For me, the most poignant theme offered by this story was the profound loneliness of this man, who for all his warmth cannot seem to make connections with the people he meets outside of the wrestling world. During a brief scene, he invites one of the neighborhood boys into his trailer to play a video game. They play a game starring the wrestler himself, released during his heyday many years ago. But the boy, unimpressed, makes a careless remark about how old it is, declines a rematch and leaves to be with his friends. It was so affecting to see that even a child could simultaneously reject and make irrelevant this towering hulk of a man.
My only complaint about this movie would be how distractingly present the screenwriting was. Every person was a one dimensional character: jersey x’er with the hair metal tapes, lesbian with father issues, stripper with a heart of gold. Every carefully placed motion advanced the plot: does a glance askew mean he’s ADHD; does a labored autograph mean he’s illiterate? Blagh.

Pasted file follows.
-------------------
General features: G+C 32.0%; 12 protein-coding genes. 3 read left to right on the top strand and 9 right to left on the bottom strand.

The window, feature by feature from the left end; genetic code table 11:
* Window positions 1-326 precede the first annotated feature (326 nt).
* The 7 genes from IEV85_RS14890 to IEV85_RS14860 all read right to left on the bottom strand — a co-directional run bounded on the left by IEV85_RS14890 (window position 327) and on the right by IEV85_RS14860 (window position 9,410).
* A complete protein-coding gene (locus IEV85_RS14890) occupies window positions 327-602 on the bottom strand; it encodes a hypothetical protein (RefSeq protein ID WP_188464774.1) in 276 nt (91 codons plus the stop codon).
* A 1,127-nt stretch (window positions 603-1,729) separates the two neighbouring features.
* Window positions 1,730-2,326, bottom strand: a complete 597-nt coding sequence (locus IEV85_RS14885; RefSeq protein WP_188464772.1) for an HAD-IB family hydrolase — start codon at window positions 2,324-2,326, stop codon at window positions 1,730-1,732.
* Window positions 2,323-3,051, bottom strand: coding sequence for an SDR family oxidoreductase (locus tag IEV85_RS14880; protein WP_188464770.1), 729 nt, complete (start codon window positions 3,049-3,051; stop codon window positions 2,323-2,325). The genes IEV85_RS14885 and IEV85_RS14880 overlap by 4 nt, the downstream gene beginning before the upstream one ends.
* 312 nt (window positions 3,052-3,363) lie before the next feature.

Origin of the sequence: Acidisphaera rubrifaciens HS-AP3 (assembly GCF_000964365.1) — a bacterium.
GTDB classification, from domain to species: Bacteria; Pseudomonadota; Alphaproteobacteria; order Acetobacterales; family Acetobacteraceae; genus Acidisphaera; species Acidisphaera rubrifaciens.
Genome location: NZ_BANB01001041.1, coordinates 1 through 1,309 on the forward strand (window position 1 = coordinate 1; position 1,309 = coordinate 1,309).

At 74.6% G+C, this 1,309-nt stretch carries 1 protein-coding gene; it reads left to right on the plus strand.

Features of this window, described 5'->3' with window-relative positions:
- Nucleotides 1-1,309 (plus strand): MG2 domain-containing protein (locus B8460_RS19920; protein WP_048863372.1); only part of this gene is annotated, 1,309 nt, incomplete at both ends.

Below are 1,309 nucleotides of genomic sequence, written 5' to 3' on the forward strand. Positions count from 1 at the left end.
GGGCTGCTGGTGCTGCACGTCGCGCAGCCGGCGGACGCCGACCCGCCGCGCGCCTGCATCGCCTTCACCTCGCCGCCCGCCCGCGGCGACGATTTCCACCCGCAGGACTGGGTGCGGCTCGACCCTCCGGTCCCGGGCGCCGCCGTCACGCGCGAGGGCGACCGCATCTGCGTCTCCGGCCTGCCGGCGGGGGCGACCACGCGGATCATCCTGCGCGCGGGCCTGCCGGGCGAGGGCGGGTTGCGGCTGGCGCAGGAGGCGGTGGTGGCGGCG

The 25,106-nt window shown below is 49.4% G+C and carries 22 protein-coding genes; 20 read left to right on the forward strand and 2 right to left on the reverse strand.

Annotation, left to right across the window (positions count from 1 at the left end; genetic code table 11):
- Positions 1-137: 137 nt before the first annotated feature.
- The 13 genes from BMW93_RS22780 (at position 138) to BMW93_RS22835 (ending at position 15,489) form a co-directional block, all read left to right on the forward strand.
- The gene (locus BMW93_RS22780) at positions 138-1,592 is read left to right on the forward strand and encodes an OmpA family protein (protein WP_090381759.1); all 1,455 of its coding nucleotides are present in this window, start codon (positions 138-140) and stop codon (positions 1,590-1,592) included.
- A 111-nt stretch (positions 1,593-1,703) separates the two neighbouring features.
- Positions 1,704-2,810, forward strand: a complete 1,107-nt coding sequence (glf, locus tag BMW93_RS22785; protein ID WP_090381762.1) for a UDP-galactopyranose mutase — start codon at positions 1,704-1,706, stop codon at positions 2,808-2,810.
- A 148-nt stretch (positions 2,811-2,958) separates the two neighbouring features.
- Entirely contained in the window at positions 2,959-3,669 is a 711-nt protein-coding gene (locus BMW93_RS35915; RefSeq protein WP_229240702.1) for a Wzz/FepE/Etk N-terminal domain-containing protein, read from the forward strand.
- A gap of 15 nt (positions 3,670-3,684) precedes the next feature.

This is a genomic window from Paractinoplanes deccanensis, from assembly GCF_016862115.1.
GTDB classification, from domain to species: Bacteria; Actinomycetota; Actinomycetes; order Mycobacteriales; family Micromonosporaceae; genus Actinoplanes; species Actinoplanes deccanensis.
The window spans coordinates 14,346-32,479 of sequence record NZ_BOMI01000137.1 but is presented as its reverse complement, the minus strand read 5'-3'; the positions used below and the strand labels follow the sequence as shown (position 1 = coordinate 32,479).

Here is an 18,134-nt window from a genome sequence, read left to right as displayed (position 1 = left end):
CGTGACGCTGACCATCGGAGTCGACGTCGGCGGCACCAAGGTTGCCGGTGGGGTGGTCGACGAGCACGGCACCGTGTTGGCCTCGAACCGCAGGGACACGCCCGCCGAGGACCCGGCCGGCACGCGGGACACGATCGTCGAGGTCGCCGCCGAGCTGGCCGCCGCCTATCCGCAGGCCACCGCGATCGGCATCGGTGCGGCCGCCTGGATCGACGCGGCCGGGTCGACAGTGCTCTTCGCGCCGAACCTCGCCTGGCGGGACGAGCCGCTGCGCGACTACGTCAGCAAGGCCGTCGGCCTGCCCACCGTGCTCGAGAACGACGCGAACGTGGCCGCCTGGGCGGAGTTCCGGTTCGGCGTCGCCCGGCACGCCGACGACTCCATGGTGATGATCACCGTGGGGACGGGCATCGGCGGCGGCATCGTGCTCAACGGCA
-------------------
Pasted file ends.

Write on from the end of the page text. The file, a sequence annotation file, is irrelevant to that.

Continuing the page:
In fairness, no scene was wasted. The pace was fast and the message was clear: today’s heroes are tomorrow’s castaways. Maybe I’m just getting to the point where I’m too jaded to appreciate well-executed scriptcraft without noticing the numbers behind the paint.
Music with Roots in the Aether: Pauline Oliveros
at MoMA 11-27-2008
Music with Roots in the Aether, Part 6: Pauline Oliveros (1975) was presented as part of the Looking At Music film series currently at the Museum of Modern Art.
This film was a triple threat with an interesting interview of influential composer Pauline Oliveros, a surreal setting that included costumed actors engaged in absurd performance in the background, and a final half hour full of pulsing drone as Oliveros gave an intimate concert.
Like most of the composers interviewed for this series, Oliveros first learned the language of traditional composition through her studies, and only earned her notoriety after developing her own voice. She described how her rebirth began with deep listening—a microphone in the windowsill inspired a promise to herself to always be aware of the sound environment around her.